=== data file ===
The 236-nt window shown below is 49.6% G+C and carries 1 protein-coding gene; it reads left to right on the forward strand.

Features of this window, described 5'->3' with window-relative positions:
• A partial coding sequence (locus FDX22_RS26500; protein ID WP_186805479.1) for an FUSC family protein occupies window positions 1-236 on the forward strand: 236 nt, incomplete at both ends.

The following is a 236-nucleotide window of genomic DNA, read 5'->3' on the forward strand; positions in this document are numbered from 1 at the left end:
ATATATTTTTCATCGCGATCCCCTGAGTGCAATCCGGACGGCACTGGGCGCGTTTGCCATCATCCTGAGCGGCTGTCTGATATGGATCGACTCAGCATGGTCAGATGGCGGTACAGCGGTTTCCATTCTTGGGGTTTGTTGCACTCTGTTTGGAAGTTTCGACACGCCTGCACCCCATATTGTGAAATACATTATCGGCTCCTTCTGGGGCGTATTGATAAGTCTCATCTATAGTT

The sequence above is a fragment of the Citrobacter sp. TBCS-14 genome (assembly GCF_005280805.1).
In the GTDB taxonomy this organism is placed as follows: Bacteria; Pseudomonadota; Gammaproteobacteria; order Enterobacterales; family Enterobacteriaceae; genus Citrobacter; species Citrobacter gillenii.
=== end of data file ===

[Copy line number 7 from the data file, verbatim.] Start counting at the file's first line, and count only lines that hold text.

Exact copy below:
In the GTDB taxonomy this organism is placed as follows: Bacteria; Pseudomonadota; Gammaproteobacteria; order Enterobacterales; family Enterobacteriaceae; genus Citrobacter; species Citrobacter gillenii.